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Euro Parliament Transport Committee backs draft directive mandating expansion of alternative fuel stations; grandfathering CHAdeMO

Minimum number of publicly-accessible recharging points for electric vehicles in each member state. Click to enlarge.

EU member states would have to ensure that specified numbers of publicly-available electric vehicle recharging points and hydrogen and natural gas stations are built by 2020, under a draft directive endorsed by the Transport and Tourism Committee of the European Parliament on Tuesday. The draft rules aim to reduce dependence on oil and boost take-up of alternative fuels, so as to help achieve a 60% cut in greenhouse gas emissions from transport by 2050.

Private sector players should play a leading role in developing this infrastructure, but member states should provide tax and public procurement incentives for them to do so, say the members of Parliament (MEPs). The directive specifies that:

  • A minimum number of recharging points for electric vehicles provided in the draft directive (see table below) would have to be put into place by member states, especially in towns;

  • In countries where hydrogen refueling points already exist, a sufficient number of refueling points should be made available, at intervals not exceeding 300 km (186 miles). MEPs added a requirement for building up numbers of hydrogen refueling points in member states where they do not yet exist, with a deadline of 31 December 2030.

  • For heavy duty vehicles, refueling points for LNG along the roads on the TEN-T Core Network should be established at intervals not exceeding 400 km (249 miles); and

  • A sufficient number of CNG refueling points should be available, at maximum intervals of 100 km (62 miles).

When setting targets, member states are to pay particular attention to proving sufficient number of re-charging points and refueling points in urban areas.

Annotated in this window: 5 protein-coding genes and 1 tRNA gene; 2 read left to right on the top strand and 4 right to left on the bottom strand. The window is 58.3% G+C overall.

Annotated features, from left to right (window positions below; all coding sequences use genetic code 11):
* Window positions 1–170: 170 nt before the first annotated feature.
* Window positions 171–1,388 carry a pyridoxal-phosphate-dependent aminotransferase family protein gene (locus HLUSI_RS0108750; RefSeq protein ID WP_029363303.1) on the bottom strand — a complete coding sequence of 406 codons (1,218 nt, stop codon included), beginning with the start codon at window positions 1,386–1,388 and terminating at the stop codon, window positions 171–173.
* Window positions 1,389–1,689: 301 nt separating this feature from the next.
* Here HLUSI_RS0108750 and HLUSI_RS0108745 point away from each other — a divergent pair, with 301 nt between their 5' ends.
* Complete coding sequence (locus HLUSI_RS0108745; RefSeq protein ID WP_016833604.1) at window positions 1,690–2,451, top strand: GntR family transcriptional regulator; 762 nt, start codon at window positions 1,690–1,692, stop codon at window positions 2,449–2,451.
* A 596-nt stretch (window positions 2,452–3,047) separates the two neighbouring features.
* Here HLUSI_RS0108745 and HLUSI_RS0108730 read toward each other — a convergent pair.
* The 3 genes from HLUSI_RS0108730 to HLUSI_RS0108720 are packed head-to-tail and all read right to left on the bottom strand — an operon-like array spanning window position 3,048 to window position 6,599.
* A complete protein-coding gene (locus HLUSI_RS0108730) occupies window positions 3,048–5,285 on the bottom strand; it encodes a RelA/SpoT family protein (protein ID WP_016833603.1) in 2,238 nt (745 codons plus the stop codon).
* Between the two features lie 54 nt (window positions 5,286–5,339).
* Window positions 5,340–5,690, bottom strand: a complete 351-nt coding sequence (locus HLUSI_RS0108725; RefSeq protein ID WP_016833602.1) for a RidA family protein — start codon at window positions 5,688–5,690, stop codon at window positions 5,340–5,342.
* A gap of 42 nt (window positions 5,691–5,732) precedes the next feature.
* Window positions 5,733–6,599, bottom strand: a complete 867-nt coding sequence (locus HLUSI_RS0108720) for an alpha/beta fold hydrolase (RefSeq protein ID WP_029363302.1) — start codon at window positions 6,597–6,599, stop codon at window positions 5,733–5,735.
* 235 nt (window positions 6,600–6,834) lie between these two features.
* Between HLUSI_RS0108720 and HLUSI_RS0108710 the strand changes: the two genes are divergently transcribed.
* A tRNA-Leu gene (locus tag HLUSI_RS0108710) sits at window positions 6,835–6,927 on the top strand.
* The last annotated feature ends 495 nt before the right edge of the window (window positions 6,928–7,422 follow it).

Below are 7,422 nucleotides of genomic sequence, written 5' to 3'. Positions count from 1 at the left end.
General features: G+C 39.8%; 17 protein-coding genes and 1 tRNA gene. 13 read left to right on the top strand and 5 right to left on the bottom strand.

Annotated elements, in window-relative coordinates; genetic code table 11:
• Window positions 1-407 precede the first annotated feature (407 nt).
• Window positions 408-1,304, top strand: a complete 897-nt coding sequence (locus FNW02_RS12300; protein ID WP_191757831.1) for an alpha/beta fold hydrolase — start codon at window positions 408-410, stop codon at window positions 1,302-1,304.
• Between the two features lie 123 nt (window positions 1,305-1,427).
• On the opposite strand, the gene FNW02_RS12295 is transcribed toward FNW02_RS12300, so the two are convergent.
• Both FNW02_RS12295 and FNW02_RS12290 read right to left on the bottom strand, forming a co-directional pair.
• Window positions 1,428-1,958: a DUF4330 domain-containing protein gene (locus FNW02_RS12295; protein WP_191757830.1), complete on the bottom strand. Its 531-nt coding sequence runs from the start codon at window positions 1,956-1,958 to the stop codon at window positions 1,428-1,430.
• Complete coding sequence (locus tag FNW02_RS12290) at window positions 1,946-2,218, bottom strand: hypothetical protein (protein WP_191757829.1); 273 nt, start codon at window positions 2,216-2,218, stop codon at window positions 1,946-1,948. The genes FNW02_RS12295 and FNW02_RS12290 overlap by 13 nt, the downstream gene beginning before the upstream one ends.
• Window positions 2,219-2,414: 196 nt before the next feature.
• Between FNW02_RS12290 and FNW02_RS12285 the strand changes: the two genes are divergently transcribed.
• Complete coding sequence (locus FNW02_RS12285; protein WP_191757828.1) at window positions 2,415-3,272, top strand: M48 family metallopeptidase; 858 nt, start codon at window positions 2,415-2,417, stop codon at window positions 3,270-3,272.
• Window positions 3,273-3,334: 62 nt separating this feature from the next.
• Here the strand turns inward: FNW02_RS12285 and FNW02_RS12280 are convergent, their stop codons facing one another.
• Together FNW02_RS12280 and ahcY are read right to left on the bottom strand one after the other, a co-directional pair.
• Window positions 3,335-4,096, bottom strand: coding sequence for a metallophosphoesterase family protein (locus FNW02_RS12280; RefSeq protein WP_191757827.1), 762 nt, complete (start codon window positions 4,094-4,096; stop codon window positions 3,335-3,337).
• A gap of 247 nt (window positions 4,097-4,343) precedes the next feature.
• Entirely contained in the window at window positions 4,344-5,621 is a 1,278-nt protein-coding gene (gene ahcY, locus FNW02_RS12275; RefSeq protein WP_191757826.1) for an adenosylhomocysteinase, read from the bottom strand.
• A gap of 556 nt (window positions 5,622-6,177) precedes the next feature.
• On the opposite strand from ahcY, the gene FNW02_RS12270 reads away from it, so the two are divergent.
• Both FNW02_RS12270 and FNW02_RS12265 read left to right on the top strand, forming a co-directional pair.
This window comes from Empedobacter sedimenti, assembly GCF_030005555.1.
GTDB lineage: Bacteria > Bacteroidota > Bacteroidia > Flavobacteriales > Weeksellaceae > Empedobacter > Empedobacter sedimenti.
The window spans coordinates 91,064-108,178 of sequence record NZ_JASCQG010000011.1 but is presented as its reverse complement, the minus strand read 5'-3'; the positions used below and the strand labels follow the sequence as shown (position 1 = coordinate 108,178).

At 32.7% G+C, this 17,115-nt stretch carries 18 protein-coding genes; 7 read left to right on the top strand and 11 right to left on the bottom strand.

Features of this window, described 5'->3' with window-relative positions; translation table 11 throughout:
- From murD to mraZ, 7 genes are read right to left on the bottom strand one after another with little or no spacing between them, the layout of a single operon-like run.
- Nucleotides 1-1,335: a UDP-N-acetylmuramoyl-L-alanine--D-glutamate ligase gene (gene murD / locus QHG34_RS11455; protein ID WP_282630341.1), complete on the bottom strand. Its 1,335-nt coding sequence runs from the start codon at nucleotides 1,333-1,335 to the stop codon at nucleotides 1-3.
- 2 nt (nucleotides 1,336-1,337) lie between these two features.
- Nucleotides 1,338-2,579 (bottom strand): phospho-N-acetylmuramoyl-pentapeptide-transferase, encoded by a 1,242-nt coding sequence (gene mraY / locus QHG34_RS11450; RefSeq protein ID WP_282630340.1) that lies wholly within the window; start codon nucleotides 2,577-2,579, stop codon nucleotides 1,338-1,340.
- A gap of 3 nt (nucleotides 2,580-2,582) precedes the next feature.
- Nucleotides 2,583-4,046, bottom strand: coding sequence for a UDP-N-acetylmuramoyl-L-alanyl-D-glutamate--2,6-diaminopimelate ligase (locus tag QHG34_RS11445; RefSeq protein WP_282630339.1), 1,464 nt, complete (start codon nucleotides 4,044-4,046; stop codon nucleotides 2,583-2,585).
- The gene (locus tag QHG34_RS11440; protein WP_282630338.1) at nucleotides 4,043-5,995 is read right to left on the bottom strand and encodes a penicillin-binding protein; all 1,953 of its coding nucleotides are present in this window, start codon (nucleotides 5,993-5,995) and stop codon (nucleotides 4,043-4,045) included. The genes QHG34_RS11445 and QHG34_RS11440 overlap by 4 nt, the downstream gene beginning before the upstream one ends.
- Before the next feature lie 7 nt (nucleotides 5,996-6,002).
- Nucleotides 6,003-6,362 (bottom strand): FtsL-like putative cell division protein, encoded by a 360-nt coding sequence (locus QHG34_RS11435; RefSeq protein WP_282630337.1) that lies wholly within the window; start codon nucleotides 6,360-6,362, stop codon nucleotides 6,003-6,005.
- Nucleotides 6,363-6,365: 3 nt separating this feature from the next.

Nationally-coordinated policy plans would have to include targets and measures to boost the take-up of alternative fuels, said the Transport Committee. These plans should also provide for the supply of “green” electricity for electric vehicles and include targets for reducing urban congestion and deploying electrified public transport services, it added.

MEPs pointed out that some funding for these plans could come from EU programs such as Horizon 2020, the Regional Development Fund, the Cohesion Fund and theConnecting Europe Facility.

For electric recharging, Transport Committee MEPs backed a European Commission proposal for “Type 2” connectors, but added that, where required by national law, these may be fitted with additional safety shutters.

For fast recharging, “Combo 2” connectors should be used, although for a transition period ending on 1 January 2019, fast recharging points may additionally be equipped with “CHAdeMO” connectors. Recharging points installed within three years of the directive’s entry into force could nonetheless remain in service.

The committee approved the draft directive by 30 votes to 7, with 0 abstentions and gave a mandate to rapporteur Carlo Fidanza (EPP, IT) to start negotiations with the Council with a view to reaching a final agreement in spring 2014.



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